In 2021, the federal government allotted $122 billion to K-12 schools in order to address new sanitation needs related to COVID-19, and to counter learning deficiencies caused by the pandemic. While things may seem to be returning to normal, schools and students are still feeling the effects of disrupted learning time. To put students back on track and keep them safe from illness, some school districts are wondering if there will be another round of funding.
Why do schools want more Covid funding?
You may have already seen many news articles about billions of Covid dollars going unused, so why would school districts hope for even more?
For many schools, the goal of securing Covid funds is often dashed by fears of falling off a so-called “funding cliff.” Big pushes to hire more teachers or sanitation staff have been put on the backburner, because once the influx of Covid cash dries up, school districts may not be able to continue to pay all of these new employees. If promised another round of funding, many schools may be more comfortable moving forward with these initiatives.
Other leaders in education have pointed out that many schools were underfunded well before the Covid pandemic and argue in favor of expanded federal funding in general. Proponents of these efforts hope to bring better internet connectivity to rural school districts, hire tutors and more special education professionals, and provide students with free lunches.
Unfortunately, the US Treasury Department’s final rule on Covid funding makes it pretty clear that this is the final time schools will receive any Covid-related federal funding. At this point, schools should not expect any more federal funding to be diverted to schools, outside of the norm.
While the federal government won’t be coughing up more cash anytime soon, schools could receive additional funding from their state governments. Passed alongside the CARES Act in March 2020, the federal government disbursed funds to state governors to use as they see fit to benefit education. The Governor’s Emergency Education Relief Fund, or GEER, allowed governors to target funds to certain initiatives or school districts in order to directly address specific needs and underserved communities.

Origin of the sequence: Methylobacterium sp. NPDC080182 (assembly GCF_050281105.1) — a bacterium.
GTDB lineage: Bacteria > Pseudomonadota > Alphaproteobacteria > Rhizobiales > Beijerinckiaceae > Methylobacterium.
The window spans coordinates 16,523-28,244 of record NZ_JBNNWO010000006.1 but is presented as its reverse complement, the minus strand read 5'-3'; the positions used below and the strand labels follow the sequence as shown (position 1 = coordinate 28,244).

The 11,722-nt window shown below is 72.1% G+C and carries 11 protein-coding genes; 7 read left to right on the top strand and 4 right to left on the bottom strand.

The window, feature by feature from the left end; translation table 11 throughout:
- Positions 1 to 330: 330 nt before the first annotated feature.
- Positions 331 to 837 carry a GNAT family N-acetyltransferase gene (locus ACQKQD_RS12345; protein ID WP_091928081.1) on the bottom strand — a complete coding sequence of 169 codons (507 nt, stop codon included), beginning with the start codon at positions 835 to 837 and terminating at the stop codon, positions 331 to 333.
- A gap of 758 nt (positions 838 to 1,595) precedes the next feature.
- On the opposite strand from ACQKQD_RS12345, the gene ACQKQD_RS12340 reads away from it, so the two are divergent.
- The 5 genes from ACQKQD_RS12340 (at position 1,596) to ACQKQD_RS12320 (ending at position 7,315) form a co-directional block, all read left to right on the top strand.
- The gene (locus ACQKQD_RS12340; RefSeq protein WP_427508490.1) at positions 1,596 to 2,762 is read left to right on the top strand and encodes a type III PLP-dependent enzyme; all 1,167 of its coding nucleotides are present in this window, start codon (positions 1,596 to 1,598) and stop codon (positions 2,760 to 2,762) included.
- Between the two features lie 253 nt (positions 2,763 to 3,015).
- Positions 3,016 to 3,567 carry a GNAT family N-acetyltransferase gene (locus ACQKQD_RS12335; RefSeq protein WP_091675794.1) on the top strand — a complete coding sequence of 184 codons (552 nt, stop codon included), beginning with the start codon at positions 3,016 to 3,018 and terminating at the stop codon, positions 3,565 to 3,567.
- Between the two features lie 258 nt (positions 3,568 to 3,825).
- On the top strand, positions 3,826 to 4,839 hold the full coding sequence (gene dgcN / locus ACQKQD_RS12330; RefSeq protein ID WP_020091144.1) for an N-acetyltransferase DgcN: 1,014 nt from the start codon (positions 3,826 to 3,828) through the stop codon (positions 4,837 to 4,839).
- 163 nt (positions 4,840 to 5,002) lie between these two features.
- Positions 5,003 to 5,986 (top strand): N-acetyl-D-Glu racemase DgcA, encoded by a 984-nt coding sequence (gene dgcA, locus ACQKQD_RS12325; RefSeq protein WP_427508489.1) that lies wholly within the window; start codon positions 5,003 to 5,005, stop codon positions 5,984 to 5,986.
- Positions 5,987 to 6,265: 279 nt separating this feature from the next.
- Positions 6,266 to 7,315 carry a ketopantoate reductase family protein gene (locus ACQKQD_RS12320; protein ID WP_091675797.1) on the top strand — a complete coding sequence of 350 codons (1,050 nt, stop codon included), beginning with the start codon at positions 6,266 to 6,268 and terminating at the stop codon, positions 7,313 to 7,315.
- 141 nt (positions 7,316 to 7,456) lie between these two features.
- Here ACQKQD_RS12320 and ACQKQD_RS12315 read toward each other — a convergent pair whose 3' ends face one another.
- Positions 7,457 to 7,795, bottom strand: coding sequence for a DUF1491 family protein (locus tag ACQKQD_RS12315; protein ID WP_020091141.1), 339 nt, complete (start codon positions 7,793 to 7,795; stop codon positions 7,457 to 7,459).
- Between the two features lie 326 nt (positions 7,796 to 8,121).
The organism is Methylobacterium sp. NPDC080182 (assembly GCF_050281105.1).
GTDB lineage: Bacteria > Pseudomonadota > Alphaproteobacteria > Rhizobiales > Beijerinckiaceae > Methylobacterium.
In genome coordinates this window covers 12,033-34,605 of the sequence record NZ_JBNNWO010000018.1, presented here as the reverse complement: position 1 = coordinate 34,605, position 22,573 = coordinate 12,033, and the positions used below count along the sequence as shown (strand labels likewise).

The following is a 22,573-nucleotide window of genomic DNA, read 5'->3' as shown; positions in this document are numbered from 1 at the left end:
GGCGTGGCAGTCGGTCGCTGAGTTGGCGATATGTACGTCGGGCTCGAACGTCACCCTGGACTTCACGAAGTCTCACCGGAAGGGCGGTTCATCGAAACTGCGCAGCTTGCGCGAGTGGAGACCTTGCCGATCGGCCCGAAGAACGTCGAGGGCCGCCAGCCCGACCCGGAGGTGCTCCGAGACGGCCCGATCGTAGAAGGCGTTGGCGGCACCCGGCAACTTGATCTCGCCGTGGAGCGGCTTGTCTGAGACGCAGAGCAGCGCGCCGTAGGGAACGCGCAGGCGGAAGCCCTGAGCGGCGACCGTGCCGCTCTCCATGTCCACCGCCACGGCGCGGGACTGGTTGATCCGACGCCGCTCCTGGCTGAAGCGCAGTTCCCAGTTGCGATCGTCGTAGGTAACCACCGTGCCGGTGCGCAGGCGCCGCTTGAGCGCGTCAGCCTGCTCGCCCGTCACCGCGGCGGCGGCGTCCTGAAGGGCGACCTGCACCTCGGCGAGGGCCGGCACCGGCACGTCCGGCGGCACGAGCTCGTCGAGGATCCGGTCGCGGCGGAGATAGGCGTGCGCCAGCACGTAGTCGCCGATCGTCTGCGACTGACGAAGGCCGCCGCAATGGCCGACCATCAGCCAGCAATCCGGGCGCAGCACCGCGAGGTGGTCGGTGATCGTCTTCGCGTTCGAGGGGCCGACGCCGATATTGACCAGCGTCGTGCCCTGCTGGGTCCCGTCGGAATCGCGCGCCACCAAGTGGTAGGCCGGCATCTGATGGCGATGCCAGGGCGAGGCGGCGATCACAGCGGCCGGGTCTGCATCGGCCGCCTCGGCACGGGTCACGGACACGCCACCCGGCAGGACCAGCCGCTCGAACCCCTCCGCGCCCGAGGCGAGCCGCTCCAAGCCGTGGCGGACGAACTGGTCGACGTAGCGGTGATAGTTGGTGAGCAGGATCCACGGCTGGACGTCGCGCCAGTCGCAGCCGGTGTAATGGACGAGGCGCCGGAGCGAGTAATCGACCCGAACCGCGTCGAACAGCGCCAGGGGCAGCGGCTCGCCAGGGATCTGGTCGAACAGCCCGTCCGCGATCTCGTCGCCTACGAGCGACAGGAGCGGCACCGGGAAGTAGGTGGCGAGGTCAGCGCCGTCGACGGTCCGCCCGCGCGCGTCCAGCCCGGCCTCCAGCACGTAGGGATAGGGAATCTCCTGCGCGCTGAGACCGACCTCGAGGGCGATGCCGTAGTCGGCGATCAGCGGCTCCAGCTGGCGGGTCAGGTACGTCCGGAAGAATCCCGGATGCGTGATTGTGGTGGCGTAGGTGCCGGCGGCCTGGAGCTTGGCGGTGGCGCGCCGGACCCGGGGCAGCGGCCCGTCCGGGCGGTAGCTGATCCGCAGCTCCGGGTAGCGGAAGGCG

Depending on your state’s governor’s rules, GEER funds could be used for a variety of projects. In Georgia, $37.4 million in GEER funding will address learning deficiencies caused by the Covid pandemic and will fund teachers’ classroom supply needs. In other states, GEER money was simply added to the already existing pot of Covid education funding to be distributed under the same rules laid out in the ARPA.
Unlike the SLFRF funds that have received lots of news coverage over the past two years, GEER funds have been widely overlooked. Each state’s governor has the power to allocate funds wherever they see fit, but school districts shouldn’t shy away from petitioning their state government for a piece of the pie. Governors only have until September 2023 to distribute GEER funds, so now is the time to reach out and request assistance.
How to Use Remaining Covid Funds
We certainly agree that schools deserve more funding, but in the absence of any further federal funding related to COVID-19, we have a few ideas for how your school can get the most out of both SLFRF and GEER funds.
The Treasury Department began releasing the second tranche of Covid funding in May 2022,
but schools have until 2024 to spend the money. That being said, many school districts have not spent their allotted funds. Teachers and coaches who hoped for more funding may still have the opportunity to use Covid funds for classroom and team initiatives, especially those that pertain to student health and infection prevention.
If you’re looking to invest in your school sports team’s safety on a tight budget, Sports-O-Zone sanitizing systems significantly reduce bacteria, viruses, and molds from athletic gear—and can be purchased using Covid funds. As an infection prevention measure, Sports-O-Zone falls under acceptable uses of Covid money, and can keep your team free from season-ruining illnesses like staph infections, MRSA, and other contagious diseases.